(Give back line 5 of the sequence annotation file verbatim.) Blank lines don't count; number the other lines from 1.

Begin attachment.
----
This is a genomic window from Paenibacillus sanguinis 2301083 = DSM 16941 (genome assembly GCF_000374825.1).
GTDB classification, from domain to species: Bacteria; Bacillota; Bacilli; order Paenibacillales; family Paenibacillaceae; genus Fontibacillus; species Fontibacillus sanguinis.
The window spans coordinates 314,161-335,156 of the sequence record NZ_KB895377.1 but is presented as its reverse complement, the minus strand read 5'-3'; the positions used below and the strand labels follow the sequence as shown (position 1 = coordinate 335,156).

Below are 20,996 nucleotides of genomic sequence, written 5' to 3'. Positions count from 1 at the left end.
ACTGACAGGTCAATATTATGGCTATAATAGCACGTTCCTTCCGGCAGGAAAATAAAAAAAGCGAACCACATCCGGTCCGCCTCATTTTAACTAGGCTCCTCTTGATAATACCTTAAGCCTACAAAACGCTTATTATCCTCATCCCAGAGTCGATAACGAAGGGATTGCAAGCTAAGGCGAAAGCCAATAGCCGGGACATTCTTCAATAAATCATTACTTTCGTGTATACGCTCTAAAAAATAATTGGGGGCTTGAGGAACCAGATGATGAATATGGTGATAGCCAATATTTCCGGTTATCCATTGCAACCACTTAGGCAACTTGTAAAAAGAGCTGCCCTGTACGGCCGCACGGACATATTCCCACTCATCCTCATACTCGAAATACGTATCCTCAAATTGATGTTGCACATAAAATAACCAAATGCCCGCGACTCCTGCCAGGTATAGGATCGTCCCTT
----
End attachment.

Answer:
ACTGACAGGTCAATATTATGGCTATAATAGCACGTTCCTTCCGGCAGGAAAATAAAAAAAGCGAACCACATCCGGTCCGCCTCATTTTAACTAGGCTCCTCTTGATAATACCTTAAGCCTACAAAACGCTTATTATCCTCATCCCAGAGTCGATAACGAAGGGATTGCAAGCTAAGGCGAAAGCCAATAGCCGGGACATTCTTCAATAAATCATTACTTTCGTGTATACGCTCTAAAAAATAATTGGGGGCTTGAGGAACCAGATGATGAATATGGTGATAGCCAATATTTCCGGTTATCCATTGCAACCACTTAGGCAACTTGTAAAAAGAGCTGCCCTGTACGGCCGCACGGACATATTCCCACTCATCCTCATACTCGAAATACGTATCCTCAAATTGATGTTGCACATAAAATAACCAAATGCCCGCGACTCCTGCCAGGTATAGGATCGTCCCTT